Failure Of Duga System


Despite all the effort put into Duga-1, it brought more issues rather than efficiency. Firstly, Duga-1 “looked” in northern direction. When passing the North Pole, signal had to encounter with unstable conditions of wave propagation and chaotic perturbation of the ionosphere. Practically, the radar was able to detect only massive start of ballistic missiles, but would be blind when it was coming to just one. Secondly, using frequency range from 7 to 19 MHz, system interfered with commercial aviation communications and radio bands. Repetitive knocking sound burst into broadcasts. Being heard, radar unveiled itself to the world and was nicknamed as Russian Woodpecker. Radio amateurs wrecked secret location of Duga: Woodpecker was in Ukraine, they were guessing. All these shortcomings prompted the Soviet military leadership to reconsider the project and modernize it. Starting from 1983, the Woodpecker “calmed down” and such a disruption into shortwave radio space was recorded no more. Final test was scheduled for 1986. However, explosion at Chernobyl power plant ruined these plans.

Coming from the destroyed reactor, radiation contaminated Duga, so that Woodpecker was put out of service and Chernobyl-2 was evacuated. It was thought that after decontaminating the construction and the town, people would be able to come back and continue working. However, some of the electronic computing machines were affected by radiation and “burnt” inside. The higher military command decided to evacuate the rest of the equipment to Duga, radar which was located near Komsomolsk-na-Amure. Conspiracy theories connected the explosion to the Duga. They claimed, Chernobyl accident had to distract the attention from the Woodpecker, although radar suffered from the radiation.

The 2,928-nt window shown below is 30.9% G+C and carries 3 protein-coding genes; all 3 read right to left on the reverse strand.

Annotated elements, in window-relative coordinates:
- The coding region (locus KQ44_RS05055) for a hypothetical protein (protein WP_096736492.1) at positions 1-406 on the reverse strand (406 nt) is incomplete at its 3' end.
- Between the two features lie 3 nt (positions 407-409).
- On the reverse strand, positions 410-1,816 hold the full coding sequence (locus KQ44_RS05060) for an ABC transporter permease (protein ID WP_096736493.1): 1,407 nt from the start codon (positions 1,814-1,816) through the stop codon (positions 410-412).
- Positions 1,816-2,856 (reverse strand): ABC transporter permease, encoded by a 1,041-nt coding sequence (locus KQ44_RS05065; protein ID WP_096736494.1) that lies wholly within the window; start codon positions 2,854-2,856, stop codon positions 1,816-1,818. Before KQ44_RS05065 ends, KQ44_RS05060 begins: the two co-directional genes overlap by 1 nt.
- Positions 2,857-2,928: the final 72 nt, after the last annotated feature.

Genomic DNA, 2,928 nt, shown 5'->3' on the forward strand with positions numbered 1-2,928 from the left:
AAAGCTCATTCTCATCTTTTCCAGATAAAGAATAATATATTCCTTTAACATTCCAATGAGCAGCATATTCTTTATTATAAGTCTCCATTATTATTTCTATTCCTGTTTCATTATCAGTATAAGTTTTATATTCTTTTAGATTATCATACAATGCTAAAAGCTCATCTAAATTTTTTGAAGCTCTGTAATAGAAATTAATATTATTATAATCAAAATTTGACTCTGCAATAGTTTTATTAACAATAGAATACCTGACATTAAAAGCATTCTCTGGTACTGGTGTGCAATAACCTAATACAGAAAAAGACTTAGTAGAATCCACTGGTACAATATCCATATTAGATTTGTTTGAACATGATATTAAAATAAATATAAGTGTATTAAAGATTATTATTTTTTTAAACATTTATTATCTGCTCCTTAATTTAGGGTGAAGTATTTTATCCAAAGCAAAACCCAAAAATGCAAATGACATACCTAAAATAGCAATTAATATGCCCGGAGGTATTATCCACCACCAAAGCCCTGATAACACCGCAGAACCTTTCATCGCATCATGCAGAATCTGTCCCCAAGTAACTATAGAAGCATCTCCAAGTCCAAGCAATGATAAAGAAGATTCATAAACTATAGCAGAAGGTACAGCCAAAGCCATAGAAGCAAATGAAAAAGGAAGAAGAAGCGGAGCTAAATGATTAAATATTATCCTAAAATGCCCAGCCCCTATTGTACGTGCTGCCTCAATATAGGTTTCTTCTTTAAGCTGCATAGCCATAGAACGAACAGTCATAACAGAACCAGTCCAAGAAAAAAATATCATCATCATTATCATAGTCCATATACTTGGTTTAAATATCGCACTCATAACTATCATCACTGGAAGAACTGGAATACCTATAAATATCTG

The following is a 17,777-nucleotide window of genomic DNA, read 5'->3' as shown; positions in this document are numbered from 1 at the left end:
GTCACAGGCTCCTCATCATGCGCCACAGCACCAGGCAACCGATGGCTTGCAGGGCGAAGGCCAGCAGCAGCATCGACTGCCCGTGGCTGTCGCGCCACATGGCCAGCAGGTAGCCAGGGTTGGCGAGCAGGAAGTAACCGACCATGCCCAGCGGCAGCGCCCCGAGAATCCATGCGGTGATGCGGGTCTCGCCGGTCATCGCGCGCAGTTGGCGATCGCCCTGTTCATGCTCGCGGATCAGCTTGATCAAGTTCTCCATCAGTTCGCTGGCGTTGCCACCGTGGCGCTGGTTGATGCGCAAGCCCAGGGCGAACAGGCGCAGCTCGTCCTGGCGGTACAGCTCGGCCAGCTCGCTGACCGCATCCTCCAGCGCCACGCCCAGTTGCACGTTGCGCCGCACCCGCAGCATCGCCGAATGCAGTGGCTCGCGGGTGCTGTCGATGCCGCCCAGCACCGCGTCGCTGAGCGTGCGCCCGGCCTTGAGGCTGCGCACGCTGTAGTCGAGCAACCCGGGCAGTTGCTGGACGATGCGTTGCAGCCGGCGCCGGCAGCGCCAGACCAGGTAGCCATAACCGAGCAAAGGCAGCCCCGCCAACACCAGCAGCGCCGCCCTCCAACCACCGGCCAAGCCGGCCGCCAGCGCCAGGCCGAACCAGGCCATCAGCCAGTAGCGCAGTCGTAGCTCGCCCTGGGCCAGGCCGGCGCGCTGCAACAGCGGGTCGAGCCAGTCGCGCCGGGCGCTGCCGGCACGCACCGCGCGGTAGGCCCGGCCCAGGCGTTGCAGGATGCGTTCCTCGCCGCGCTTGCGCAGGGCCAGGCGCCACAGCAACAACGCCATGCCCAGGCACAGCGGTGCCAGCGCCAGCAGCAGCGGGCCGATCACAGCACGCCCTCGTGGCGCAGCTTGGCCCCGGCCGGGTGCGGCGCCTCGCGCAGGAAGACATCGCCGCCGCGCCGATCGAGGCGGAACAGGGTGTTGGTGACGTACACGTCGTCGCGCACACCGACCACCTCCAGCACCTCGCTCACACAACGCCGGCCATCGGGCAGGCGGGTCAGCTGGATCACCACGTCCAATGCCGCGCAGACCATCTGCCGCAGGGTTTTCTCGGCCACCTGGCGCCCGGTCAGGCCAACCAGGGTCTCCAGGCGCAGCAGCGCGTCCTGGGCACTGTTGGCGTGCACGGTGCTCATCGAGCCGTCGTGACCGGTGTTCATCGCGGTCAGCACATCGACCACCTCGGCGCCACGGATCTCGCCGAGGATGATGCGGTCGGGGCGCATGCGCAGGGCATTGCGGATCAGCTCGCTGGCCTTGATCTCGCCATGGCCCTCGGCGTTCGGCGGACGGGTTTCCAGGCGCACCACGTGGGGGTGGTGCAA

Woodpecker In Chernobyl Zone Nowadays

Duga Woodpecker

After the Iron Curtain fell, Soviets stopped developing the system. As USSR collapsed, the radars were disassembled and sold for scrap metal. Only one survived. It is located 10 km away from Chernobyl; Duga-1 is preserved by contamination which makes it impossible to take it out of the zone. In the beginning of 90ties, the most valuable parts were looted; luckily, geometrically perfect steel construction stays even today on the Northern part of Ukraine. In April, 2020 forest fires threatened the area. Greenery around the antenna and the town burnt to ashes, however, the radar, command centre, driving school and facilities in Chernobyl-2 were not damaged.

Nowadays, apart from Russian Woodpecker, antenna is known as Monument to the Cold War. Since 2013, Duga-1 is included to the official touristic route. You can visit the radar by choosing one of our tours.


You can see Chernobyl Duga with your own eyes with our exclusive Chernobyl tours.